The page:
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Author Topic: Is the Superman who never fail more inspiring?  (Read 11645 times)
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MatterEaterLad
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« Reply #16 on: January 19, 2006, 12:23:54 AM »

Well, I suppose, but the scenes showing "unhappening" (reversing) being from Superman's point of view would be the only scenes from the movie from his point of view...
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Gangbuster
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« Reply #17 on: January 19, 2006, 03:17:09 AM »

The answer to your question is no. Like Michael Jordan, Superman has failed lots of times. I'll try to list some of Superman's major failures, in chronological order:

1. Losing his parents. Not his fault, but when going to Krypton, he always failed to save them.
2. Lyla Ler-Rol..the woman he loved more than anyone else, blown to smithereens on Krypton.
3. His friendship with Lex Luthor.
4. His relationship with Lana Lang, or lack thereof, during an awkward time in life.
5. Losing his parents...again. He was unable to save the Kents. He found out later that it wasn't his fault...but they were still dead anyway.
6. Proposal to Lori Lemaris...shot down!
7. William F. Cramer, college roommate, died in a burning building thinking that Clark was ignoring him. Clark didn't make it in time.
8. "Ducky," another college roommate, was a raging alcoholic, got in an accident, and was paralyzed.
9. "Superman's New Power" - he was outperformed by a mini version of himself, got jealous, and kind of murdered the little guy if you want to know the truth, or at least tried to.
10. Parenting....loser! Dropped his cousin off at an orphanage.
11. Smallville people: Lana turned out alright, but Pete Ross went on to have personal problems that even a Superman couldn't solve. And Lex Luthor...well, you know how that turned out.
12. Failed to keep Lois from marrying a weird Kryptonian named Dahr-Nel...although Dahr-Nel did mysteriously die from a chunk of green k  from Superman's fortress. Hmm...
13. Many tragedies occurred in the 30th century that I cannot list here.

Those were some examples, and that's not even counting the many stories where Superman was written to fail on purpose, just to prove the worth of Jimmy Olsen or Snapper Carr.
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nightwing
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« Reply #18 on: January 19, 2006, 01:29:23 PM »

Quote
My opinion was (and still is) that the moviemakers were showing Superman traveling backward in time. The "time reversal" effect showed the events "unhappening" from Superman's POV.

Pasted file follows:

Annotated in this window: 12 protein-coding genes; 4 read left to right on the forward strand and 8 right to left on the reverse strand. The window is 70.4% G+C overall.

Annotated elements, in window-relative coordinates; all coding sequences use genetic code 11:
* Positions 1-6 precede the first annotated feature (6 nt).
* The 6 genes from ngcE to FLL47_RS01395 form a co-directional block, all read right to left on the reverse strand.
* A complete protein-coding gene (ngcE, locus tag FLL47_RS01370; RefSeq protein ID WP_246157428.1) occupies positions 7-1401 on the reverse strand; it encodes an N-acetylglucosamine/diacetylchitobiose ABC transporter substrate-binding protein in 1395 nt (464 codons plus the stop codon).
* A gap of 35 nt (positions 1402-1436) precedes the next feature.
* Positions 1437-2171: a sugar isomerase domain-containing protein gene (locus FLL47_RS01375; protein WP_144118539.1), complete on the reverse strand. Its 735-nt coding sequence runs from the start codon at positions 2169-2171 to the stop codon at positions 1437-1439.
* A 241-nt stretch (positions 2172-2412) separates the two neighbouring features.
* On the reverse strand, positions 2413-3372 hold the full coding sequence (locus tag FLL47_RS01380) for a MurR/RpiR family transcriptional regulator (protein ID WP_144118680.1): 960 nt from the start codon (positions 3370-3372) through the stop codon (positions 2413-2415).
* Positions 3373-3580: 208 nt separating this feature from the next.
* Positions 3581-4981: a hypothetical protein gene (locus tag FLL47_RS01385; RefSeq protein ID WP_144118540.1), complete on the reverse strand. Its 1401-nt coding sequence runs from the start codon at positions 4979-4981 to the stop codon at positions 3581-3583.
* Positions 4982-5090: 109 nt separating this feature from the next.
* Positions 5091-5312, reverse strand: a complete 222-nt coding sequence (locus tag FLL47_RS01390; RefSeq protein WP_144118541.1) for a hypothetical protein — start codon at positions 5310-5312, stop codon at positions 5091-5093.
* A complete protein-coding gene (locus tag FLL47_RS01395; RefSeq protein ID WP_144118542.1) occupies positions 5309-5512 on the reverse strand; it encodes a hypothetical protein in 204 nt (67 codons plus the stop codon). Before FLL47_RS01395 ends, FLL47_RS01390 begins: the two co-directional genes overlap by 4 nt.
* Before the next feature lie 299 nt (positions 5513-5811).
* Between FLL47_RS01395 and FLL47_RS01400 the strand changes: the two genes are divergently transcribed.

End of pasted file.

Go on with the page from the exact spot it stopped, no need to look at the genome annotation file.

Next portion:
Wow, this old subject again!

Another of the many problems with this scene: remember that Lois dies because Superman has to triage a whole host of disasters and decide on a priority for dealing with them.  Ms Teschmacher makes it harder by insisting he save New Jersey first, which gives the California missile time to detonate, unleashing a string of mishaps for Supes to correct; the dam, the school bus, the fault itself, and so on.  If he really turns back time the most he could do is go back and re-prioritize the various crises.  So, if he saves Lois, who does he allow to die?  The residents of New Jersey?  Somebody in California?  Since the fissure is not even near Lois' car when he returns, can we assume the California missile never went off?  If so, then I guess New Jersey has been blasted off the map.  My condolences to any Jerseyites on this board.  :cry:

As for "never failing," there is a difference between a miscalculation or an inability for superpowers to fix everything, and a basic lack of direction or will.  It's not so much that modern Superman fails, as WHY he fails.  Luthor pulls crimes and gets away again and again, but Dr Doom did that for years and we never hated the FF for it.  The real problem is that Superman wallows in self-pity and moral uncertainty and never seems to have any faith in himself or any clue how to use his powers.  I can accept a Superman who makes an honest effort, goofs it up, and goes in to fix his goof.  I cannot accept a Superman who fails to act because he can't decide on a proper course of action, or whether he even has a right to act at all.

I think what irks me most about post-Crisis Supes is not that Lex beats him all the time, but that, all things considered, I'd be tempted to beat him up too if I ever met him.
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JulianPerez
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« Reply #19 on: January 20, 2006, 01:23:22 AM »